him dragged ashore. A- told me that they all rushed Down I sank again, and so on, until at last I felt dashed into the water and dragged him ashore, and that when he against the rocks. I grasped at them, but they were saw his face he gave up all hops of ever seeing me again, smooth and slippery, and back I was sucked again by for H-'8 face was like a corpse's, his lips livid. the waves; the next wave threw me up again, and I felt & That night, when the tide went down, A- Lui, and hand clutch hold of me and drag me higher op ; I fully the Fijians went to the cutter to get some food and realized then how a drowning man grasps at every straw; water, for we were on a barren island without either ; the wave flattened both of us against the rock, which rose although the waves were dashing over the cutter, they sheer above us; I clutched at it in a helpless kind of way, pluckily dived into her hold and brought up a box of and most mercifully three fingers of each hand stuck in tinned meats and a bag of flour belonging to me; they two small niches in the rock ; I could only get them in as also secured a keg of water, so we were fortunately profar as the first joint, no more ; how I held on is a marvel vided with provisions for a week. This was all that could to me, a marvel to every one who saw the place afterward. be done then; the seas had broken open the hatches, and The next wave lifted me clean off my feet, and towered were washing the cargo out in the most merciless way. high above us; how my fingers retained their hold 1 That night the wind went right round to the southward, cannot tell, it was pure desperation ; as the wave receded and then gradually to the eastward, proving that we had the suction was very great; it washed the Fijian, who had experienced a regular cyclone. The gale raged all night, saved me, back again, amongst the breakerg. I looked and we never expected to see the cutter in the morning. rjund for an instant, and saw him struggling in the None of us slept that night, but we all lay down ; an oar water, but the next wave was upon me, a huge body of served us three for a pillow. A- and — put me water, and I held on again like grim death; my strength between them ; no clothes had been saved from the wreck. was gone, my arms and legs numb, but I did not leave go. A-had fortunately his rng; we lay as close to each The wave washed the Fijian into a small hole in the rock other as we possibly could, I close up to 1—'s back, hollowed ont by the action of the water ; into this the and A— close up to mine with his arm round me. How waves swept with fearful force, but the Fijian was fresh bitterly cold it was, how the wind did roar! I could not and stuck there.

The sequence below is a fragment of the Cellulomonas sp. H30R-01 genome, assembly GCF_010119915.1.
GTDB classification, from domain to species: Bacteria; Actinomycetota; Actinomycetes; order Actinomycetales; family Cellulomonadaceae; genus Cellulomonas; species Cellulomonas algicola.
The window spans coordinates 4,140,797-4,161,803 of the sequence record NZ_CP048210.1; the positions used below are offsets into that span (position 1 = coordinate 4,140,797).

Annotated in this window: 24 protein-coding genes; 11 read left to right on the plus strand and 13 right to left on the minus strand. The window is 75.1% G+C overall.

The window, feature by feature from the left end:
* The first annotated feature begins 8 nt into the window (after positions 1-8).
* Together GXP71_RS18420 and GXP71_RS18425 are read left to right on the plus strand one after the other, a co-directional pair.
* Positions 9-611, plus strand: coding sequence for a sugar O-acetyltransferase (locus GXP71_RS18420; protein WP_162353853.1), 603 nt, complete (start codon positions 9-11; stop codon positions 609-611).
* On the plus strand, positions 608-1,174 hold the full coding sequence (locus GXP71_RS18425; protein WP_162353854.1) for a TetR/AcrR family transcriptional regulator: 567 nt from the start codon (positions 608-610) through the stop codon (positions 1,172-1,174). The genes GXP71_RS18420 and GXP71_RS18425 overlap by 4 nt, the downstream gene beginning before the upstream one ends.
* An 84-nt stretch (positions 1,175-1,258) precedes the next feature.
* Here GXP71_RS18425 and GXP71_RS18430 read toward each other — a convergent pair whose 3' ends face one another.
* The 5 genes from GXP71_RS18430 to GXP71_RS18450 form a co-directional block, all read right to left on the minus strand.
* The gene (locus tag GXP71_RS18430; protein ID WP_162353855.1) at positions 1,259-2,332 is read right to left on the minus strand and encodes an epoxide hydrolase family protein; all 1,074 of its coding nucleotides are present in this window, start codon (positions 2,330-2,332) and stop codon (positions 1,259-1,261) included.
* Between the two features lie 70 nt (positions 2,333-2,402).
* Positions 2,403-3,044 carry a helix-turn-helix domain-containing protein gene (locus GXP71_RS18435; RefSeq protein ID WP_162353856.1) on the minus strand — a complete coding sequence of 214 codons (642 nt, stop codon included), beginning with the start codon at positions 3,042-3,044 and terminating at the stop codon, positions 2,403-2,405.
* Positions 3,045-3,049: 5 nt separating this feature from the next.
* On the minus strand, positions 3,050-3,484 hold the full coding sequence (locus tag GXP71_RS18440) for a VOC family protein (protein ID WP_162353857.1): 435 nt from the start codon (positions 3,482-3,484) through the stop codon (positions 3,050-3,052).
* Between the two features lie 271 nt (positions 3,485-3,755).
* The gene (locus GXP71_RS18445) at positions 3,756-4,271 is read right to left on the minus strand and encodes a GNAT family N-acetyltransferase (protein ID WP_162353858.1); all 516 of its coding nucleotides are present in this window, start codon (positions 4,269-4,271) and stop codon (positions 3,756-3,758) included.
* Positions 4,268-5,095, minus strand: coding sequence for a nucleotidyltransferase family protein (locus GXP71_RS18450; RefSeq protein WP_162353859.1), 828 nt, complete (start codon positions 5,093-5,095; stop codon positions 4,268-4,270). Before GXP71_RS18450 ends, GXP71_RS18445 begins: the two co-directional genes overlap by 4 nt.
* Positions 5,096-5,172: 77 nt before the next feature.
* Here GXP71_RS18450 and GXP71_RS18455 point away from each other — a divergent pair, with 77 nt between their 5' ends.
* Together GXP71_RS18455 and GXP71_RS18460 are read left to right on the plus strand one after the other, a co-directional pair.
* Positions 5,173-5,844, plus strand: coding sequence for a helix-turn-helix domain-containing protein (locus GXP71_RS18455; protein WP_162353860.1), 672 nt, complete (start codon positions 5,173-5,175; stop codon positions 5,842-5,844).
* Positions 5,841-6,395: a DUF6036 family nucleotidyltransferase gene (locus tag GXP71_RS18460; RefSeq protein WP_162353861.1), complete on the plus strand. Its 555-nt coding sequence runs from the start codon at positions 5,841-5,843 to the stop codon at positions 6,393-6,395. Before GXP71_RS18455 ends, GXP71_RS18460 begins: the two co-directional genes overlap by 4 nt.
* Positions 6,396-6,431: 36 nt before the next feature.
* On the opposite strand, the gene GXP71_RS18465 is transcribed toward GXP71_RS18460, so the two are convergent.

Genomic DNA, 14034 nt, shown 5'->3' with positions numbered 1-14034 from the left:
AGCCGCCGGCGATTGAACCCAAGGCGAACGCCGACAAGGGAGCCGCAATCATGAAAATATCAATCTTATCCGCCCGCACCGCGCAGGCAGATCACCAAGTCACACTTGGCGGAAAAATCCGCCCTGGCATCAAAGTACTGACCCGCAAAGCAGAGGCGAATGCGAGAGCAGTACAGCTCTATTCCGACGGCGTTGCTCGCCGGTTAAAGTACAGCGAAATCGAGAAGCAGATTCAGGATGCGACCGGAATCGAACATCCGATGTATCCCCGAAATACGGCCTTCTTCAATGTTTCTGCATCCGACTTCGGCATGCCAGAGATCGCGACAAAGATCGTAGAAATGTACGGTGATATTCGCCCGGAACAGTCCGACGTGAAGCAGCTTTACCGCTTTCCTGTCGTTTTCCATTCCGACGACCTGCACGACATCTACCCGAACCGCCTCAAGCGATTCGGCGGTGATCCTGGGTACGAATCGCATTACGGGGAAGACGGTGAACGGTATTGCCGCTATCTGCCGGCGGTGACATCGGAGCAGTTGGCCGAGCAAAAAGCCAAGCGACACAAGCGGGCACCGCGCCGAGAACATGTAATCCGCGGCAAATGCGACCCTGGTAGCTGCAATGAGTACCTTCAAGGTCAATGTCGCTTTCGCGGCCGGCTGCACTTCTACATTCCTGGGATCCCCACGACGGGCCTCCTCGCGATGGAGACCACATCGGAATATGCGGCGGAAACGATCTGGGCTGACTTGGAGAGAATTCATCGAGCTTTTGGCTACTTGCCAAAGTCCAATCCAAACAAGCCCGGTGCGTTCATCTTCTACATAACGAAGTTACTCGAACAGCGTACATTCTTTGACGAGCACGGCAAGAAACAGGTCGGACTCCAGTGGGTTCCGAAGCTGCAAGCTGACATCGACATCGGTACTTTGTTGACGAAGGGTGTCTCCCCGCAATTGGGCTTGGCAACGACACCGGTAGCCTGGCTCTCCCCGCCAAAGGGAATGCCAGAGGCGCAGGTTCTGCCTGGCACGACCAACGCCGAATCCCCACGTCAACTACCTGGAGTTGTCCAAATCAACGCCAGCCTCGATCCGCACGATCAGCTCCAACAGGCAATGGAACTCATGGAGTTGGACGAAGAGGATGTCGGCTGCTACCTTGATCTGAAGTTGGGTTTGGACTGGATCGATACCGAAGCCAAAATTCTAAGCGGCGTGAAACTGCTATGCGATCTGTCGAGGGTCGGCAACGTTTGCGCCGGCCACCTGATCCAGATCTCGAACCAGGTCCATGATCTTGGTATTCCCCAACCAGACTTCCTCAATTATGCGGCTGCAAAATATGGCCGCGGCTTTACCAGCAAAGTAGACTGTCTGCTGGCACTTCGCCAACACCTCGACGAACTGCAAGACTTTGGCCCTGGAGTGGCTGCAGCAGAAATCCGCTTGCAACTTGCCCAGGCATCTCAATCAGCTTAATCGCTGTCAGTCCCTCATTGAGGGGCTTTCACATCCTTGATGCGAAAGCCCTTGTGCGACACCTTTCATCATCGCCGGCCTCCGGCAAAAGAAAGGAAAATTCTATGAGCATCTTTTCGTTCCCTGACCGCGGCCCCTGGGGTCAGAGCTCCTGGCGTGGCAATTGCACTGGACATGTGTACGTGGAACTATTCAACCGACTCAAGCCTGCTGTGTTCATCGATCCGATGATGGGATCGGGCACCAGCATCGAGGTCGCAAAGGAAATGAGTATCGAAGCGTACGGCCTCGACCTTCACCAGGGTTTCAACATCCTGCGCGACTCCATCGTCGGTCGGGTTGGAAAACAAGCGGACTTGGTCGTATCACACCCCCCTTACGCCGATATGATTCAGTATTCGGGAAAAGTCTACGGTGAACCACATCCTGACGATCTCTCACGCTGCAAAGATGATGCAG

sleep, my chest was paining me too much ; I said, “I After a while he clambered round the rocks, how I don't can't breathe.” — said, “I am just the same, every know, and went for help; he saw — and shouted to breath I take pains me." I suppose this was the result of him for a rope, he (A) chopped off the boat's painter the quantity of salt water we had swallowed. We were with an ax, and sent Lui and the Fijians over the rocks to very thankful when morning at last dawned. Hand me. They came down from above, and let the rope down I could not move; his legs were much cut about, but I to me in a noose ; it was too short-they called and yelled was in a far worse state. When they hauled me over the to me to catch hold of it, but I could not, I had no rooks I was bleeding, I may truly say, all over ; it was a strength left; they let it down a little lower, it was pow great meroy no limbs were broken. I was cut all over, about two feet above me; I waited for the next wave, it my feet and legs terribly ; when H—and Alooked lifted me up, I made one desperate effort and caught hold over me next morning they said, “By Jove, old man, you of the rope; they dragged me up to a small ledge, where would make a splendid zebra.” I was afraid at first that there was just room for me to stand ; they seized me by my left knee was seriously damaged, for I could not move the wrists and legs, and there I vomited a quantity of it; my feet were much swollen, and I had an ugly out in blood and water; after a while they dragged me up my groin. My wounds were all full of dirt ; there was no higher to another ledge; as they were doing so the cutter, / water to wash in, for we had but very little for drinking